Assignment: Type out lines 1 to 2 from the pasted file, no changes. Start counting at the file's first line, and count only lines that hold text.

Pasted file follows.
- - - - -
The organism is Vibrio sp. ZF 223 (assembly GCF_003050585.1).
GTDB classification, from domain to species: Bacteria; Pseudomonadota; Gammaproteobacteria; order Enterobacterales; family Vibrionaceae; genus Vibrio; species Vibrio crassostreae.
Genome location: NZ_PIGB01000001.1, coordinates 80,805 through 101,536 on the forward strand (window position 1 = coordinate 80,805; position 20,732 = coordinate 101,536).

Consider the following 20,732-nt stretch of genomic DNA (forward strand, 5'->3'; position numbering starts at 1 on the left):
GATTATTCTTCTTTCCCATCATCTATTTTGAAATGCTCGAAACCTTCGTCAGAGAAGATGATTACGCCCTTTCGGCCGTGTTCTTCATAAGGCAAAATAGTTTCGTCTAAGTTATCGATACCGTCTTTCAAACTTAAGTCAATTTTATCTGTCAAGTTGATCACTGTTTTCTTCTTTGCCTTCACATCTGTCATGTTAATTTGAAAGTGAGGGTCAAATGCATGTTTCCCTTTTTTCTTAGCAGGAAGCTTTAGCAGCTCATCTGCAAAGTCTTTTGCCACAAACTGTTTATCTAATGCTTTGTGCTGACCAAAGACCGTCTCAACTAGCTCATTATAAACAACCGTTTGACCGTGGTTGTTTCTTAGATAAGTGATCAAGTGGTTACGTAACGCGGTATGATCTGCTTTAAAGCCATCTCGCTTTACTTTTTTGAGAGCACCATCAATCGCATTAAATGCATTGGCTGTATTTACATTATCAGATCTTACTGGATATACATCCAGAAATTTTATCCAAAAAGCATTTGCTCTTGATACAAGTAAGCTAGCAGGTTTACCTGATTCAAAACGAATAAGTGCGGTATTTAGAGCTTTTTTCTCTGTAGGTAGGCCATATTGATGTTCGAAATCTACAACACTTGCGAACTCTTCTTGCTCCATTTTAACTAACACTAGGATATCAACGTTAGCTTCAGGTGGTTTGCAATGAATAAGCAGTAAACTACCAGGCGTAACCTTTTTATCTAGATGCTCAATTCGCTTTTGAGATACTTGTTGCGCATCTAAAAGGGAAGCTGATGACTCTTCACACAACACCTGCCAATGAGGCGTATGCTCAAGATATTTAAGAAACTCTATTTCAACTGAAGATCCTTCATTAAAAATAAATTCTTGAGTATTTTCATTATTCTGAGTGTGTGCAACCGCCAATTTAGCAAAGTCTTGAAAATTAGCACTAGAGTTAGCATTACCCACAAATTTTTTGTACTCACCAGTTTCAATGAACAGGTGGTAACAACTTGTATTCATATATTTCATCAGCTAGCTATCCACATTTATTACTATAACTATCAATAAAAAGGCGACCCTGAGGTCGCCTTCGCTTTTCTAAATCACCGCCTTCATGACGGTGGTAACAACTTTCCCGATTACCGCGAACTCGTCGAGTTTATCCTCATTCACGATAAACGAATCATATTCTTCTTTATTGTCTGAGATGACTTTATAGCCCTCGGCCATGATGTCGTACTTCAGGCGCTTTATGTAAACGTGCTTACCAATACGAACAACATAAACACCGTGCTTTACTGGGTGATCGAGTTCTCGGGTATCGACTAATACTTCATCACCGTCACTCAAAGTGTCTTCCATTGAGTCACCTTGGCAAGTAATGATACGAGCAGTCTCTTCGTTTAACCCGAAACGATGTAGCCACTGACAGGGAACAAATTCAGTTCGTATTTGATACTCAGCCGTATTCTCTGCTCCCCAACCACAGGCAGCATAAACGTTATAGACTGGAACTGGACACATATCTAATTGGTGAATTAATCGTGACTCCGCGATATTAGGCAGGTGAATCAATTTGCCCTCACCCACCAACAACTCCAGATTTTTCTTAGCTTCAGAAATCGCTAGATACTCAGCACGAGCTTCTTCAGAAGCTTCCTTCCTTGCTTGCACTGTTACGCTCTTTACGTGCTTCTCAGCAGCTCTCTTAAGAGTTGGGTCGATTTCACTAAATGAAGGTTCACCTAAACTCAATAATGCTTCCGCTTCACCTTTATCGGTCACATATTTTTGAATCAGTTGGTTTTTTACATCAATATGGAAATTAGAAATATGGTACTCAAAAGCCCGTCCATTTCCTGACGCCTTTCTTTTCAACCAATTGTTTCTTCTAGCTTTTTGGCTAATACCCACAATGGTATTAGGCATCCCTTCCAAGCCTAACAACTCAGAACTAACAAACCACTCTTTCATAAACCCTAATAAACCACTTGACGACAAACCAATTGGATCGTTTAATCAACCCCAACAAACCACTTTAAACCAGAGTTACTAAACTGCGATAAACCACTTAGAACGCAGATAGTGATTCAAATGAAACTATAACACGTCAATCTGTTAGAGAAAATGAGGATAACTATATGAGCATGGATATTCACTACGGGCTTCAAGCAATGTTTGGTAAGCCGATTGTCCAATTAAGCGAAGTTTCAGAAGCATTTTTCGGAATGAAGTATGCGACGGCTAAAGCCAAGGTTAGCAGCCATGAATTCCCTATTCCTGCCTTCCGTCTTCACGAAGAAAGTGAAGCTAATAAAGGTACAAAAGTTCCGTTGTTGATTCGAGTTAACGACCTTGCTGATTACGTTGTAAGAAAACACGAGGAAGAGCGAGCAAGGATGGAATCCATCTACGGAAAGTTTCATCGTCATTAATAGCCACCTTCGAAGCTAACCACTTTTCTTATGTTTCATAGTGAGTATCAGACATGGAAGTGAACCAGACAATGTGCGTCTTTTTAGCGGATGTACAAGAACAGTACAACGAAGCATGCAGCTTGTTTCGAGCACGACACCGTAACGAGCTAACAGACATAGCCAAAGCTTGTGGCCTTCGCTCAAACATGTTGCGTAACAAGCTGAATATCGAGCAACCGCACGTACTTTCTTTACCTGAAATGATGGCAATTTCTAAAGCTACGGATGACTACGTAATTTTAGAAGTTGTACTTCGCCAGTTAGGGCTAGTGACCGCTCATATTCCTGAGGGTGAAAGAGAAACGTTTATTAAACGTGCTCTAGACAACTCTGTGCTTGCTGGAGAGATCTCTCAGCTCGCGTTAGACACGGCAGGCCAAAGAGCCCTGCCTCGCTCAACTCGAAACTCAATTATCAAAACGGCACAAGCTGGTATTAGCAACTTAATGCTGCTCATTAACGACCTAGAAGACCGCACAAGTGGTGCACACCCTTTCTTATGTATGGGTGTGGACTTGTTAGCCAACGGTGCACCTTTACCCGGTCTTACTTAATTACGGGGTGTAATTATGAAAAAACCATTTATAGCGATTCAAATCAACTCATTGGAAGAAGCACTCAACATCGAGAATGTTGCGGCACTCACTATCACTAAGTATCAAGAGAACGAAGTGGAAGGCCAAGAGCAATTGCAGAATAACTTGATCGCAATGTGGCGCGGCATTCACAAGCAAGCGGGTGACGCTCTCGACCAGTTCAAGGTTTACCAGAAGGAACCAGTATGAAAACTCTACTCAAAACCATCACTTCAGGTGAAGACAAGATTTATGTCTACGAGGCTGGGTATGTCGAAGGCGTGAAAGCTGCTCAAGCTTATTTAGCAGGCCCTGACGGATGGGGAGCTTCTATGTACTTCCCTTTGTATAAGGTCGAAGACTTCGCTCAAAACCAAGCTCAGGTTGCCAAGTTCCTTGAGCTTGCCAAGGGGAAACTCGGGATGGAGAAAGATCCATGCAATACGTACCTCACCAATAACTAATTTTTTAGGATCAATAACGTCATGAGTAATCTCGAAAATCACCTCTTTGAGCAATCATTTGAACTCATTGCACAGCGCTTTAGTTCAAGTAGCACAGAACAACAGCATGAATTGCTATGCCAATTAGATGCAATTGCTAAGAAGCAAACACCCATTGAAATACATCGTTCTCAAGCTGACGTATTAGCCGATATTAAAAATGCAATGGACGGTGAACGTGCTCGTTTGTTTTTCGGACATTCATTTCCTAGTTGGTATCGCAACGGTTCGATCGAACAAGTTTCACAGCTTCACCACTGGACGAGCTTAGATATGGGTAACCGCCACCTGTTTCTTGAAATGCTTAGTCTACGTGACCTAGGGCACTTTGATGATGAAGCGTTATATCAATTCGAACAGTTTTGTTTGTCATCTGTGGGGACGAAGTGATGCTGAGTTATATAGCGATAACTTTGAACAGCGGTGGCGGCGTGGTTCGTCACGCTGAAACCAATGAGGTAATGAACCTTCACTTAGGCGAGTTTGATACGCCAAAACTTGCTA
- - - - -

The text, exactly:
The organism is Vibrio sp. ZF 223 (assembly GCF_003050585.1).
GTDB classification, from domain to species: Bacteria; Pseudomonadota; Gammaproteobacteria; order Enterobacterales; family Vibrionaceae; genus Vibrio; species Vibrio crassostreae.